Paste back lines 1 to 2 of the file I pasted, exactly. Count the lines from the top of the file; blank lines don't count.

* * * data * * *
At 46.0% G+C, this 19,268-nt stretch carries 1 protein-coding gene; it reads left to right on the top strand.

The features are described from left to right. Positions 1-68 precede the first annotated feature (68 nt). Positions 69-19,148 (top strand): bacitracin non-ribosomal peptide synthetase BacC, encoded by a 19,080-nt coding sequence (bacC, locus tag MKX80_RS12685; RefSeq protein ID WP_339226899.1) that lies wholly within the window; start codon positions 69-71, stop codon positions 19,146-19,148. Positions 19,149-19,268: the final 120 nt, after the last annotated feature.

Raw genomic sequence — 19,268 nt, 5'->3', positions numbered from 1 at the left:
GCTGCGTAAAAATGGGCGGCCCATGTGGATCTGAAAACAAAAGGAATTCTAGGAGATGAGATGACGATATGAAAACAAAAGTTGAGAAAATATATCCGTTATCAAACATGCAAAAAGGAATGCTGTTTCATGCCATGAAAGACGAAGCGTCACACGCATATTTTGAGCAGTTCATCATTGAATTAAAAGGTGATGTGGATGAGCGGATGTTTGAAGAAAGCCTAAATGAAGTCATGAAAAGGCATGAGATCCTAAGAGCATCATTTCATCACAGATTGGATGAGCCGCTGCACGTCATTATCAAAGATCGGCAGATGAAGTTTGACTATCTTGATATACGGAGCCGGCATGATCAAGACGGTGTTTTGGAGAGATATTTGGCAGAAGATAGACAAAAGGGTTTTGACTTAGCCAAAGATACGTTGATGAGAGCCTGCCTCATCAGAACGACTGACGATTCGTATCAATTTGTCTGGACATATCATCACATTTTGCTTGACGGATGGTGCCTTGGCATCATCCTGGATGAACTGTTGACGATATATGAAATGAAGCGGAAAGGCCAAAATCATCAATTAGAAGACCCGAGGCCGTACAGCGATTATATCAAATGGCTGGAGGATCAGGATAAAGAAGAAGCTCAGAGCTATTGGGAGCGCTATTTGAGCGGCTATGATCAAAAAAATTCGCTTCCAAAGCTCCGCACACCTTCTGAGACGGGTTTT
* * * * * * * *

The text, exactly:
At 46.0% G+C, this 19,268-nt stretch carries 1 protein-coding gene; it reads left to right on the top strand.

The features are described from left to right. Positions 1-68 precede the first annotated feature (68 nt). Positions 69-19,148 (top strand): bacitracin non-ribosomal peptide synthetase BacC, encoded by a 19,080-nt coding sequence (bacC, locus tag MKX80_RS12685; RefSeq protein ID WP_339226899.1) that lies wholly within the window; start codon positions 69-71, stop codon positions 19,146-19,148. Positions 19,149-19,268: the final 120 nt, after the last annotated feature.